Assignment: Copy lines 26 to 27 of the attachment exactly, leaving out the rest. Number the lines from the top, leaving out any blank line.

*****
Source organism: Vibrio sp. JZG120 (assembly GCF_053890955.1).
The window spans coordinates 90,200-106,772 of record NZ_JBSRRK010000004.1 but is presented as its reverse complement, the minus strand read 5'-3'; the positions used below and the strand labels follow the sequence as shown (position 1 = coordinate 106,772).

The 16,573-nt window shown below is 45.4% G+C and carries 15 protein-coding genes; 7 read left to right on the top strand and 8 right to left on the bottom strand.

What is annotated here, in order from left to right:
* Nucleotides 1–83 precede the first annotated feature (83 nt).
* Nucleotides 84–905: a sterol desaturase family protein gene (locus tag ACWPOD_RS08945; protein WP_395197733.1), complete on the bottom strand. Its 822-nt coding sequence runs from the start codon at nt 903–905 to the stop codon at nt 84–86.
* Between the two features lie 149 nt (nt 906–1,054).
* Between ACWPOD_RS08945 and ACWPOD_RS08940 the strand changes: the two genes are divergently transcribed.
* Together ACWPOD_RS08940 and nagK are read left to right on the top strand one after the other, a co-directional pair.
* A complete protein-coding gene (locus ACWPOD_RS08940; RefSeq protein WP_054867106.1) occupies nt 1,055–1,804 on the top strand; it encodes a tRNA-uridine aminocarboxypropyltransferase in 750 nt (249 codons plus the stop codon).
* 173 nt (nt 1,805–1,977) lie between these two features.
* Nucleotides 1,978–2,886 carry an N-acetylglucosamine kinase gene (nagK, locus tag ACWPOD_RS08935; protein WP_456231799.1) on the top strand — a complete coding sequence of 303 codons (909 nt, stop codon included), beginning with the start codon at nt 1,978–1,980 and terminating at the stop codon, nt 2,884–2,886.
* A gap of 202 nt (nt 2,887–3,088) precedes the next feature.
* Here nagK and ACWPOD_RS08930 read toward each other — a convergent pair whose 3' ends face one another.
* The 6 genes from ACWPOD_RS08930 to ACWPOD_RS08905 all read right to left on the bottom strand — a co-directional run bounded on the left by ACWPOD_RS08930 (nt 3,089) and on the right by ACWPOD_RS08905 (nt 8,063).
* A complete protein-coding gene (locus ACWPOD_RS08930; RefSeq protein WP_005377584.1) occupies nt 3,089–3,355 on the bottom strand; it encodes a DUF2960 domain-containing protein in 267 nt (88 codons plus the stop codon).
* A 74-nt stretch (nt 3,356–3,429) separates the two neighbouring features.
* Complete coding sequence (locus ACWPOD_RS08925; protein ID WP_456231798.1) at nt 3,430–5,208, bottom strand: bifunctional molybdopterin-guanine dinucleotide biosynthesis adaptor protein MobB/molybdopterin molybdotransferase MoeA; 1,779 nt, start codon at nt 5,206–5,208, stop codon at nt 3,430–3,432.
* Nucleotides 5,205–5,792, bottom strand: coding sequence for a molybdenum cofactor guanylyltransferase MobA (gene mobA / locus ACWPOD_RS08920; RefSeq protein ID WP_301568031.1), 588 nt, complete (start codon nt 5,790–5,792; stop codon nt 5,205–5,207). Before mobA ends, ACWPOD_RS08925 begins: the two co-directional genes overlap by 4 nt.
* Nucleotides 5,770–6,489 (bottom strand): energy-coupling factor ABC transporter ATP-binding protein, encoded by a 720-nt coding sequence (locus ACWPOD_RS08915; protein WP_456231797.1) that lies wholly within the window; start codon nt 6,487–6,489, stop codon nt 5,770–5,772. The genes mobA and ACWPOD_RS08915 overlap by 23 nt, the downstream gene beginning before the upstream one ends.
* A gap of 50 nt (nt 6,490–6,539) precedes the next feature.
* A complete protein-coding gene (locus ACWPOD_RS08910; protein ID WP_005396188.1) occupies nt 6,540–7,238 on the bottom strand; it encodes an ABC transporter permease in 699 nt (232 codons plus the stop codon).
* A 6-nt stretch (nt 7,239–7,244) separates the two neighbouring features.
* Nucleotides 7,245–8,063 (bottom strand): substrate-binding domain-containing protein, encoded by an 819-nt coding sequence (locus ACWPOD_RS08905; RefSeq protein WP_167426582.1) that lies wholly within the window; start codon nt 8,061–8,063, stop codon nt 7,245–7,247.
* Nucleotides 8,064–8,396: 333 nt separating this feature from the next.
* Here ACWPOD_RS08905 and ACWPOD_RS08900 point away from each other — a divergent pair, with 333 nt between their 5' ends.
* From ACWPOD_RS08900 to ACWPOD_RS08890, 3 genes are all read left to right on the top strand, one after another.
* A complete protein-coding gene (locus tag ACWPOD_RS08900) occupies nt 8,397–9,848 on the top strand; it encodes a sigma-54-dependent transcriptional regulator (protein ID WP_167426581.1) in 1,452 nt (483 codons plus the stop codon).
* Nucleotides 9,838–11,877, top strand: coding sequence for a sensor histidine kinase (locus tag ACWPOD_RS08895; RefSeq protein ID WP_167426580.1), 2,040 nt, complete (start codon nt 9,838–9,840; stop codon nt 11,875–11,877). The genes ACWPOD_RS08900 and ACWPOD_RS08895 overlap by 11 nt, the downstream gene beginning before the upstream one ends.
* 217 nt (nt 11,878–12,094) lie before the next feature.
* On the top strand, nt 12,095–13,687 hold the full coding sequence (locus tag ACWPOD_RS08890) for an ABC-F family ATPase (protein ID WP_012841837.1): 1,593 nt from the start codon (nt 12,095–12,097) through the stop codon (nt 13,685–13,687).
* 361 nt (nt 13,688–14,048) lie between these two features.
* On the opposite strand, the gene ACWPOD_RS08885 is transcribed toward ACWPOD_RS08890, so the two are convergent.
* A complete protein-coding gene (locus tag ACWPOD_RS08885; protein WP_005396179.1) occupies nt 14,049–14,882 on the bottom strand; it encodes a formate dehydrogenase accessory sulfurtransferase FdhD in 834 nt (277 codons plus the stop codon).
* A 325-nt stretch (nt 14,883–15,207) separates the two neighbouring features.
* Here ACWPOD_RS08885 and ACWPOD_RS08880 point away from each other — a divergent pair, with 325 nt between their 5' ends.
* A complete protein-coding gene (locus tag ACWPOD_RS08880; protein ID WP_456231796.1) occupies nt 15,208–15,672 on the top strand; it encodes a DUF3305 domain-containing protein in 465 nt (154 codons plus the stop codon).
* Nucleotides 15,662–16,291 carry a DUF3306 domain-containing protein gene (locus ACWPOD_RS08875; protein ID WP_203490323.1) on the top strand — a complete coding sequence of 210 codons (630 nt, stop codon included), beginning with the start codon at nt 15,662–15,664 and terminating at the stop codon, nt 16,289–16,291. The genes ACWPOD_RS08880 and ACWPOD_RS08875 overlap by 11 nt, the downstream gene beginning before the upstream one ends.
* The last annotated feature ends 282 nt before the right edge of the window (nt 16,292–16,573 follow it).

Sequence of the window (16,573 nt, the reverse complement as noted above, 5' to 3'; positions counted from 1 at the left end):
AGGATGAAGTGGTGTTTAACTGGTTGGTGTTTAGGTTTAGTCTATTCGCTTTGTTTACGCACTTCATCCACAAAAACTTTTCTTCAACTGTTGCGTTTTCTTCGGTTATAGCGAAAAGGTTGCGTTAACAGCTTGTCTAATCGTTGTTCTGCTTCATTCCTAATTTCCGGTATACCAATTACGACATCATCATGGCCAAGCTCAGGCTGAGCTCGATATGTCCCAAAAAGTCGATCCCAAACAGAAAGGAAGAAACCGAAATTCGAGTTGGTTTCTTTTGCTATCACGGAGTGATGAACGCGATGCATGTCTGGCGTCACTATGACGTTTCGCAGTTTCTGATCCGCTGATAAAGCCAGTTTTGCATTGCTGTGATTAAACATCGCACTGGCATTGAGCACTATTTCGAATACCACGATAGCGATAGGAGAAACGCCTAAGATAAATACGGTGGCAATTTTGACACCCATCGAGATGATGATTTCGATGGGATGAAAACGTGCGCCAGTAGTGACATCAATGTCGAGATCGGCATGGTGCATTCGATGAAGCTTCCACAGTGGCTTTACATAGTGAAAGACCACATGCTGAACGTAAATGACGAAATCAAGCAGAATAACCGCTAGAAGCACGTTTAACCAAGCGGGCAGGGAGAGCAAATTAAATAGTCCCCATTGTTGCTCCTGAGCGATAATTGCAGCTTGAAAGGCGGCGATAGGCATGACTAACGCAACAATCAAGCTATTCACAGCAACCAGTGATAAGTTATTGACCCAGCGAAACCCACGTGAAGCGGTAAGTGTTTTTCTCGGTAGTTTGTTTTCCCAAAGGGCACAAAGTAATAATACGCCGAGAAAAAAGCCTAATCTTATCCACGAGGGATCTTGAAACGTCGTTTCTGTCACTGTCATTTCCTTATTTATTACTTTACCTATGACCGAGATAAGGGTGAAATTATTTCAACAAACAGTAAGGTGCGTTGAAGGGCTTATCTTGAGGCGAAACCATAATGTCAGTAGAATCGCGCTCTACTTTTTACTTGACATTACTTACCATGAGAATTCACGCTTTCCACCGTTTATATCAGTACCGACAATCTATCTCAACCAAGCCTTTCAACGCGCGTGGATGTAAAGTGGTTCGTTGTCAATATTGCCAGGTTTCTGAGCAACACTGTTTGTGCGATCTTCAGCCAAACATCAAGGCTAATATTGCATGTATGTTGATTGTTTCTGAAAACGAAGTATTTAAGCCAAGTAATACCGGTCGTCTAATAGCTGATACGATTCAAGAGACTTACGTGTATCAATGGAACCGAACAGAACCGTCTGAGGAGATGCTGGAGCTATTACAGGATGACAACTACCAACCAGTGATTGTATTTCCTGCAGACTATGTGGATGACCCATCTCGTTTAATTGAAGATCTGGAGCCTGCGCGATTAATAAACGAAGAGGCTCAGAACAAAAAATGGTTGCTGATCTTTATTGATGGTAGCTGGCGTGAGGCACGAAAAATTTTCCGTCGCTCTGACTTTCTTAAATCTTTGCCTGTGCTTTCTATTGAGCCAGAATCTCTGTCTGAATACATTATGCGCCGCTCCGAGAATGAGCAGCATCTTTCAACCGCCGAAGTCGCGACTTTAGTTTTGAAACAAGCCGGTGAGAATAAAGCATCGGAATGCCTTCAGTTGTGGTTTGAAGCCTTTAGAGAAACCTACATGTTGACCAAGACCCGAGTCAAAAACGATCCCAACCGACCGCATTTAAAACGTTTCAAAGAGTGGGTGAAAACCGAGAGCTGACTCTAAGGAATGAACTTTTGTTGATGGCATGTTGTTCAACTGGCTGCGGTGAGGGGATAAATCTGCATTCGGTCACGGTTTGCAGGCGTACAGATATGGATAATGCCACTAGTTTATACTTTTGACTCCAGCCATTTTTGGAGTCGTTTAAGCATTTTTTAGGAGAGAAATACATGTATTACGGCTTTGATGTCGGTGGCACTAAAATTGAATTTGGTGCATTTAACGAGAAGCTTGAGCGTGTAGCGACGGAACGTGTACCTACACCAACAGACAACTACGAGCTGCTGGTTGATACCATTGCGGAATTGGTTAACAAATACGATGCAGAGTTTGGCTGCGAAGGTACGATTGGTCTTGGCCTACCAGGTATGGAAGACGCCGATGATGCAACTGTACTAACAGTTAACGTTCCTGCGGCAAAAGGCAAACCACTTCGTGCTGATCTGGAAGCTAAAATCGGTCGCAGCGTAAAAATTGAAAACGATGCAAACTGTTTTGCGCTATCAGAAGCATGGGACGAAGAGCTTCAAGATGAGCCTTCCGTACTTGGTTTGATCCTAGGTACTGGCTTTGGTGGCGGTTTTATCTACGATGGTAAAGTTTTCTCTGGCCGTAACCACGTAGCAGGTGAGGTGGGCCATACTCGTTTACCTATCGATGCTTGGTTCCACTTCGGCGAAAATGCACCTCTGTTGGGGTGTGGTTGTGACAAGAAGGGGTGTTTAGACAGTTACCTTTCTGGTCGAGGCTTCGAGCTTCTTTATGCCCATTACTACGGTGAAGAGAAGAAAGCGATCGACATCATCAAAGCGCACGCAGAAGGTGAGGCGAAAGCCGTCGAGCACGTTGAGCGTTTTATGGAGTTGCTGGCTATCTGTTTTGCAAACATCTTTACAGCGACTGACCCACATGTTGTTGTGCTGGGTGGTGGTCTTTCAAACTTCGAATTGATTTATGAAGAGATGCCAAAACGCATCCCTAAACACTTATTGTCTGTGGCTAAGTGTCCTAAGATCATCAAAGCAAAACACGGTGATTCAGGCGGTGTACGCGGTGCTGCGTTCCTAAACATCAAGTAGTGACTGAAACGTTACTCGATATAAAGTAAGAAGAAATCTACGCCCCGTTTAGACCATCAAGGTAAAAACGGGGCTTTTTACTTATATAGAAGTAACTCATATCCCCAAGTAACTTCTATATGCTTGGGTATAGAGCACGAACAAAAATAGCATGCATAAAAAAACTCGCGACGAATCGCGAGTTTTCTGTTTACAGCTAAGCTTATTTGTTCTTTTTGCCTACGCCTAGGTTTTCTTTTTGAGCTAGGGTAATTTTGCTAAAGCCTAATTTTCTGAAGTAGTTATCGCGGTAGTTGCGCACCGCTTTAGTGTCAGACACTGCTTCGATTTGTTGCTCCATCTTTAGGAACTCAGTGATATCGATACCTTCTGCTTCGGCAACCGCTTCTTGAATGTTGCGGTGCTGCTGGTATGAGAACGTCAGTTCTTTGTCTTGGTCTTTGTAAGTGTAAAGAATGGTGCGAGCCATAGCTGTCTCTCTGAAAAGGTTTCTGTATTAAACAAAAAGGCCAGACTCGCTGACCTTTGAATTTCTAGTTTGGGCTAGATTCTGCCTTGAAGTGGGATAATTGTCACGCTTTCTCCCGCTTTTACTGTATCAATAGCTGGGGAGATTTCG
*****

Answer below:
* Here ACWPOD_RS08905 and ACWPOD_RS08900 point away from each other — a divergent pair, with 333 nt between their 5' ends.
* From ACWPOD_RS08900 to ACWPOD_RS08890, 3 genes are all read left to right on the top strand, one after another.